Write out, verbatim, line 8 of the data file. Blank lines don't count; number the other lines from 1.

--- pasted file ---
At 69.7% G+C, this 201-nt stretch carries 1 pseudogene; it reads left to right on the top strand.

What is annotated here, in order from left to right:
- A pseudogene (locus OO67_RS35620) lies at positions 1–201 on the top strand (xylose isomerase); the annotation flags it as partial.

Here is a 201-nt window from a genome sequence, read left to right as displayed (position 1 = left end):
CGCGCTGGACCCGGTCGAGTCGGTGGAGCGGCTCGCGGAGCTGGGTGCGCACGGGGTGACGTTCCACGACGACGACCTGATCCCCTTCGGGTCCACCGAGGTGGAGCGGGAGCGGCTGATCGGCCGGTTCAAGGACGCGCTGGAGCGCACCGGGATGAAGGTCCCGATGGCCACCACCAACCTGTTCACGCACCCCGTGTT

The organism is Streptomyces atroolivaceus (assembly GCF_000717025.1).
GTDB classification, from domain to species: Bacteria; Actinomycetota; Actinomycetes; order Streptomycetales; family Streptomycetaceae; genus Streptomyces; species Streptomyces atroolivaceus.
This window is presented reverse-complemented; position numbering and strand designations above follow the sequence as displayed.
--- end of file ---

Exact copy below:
This window is presented reverse-complemented; position numbering and strand designations above follow the sequence as displayed.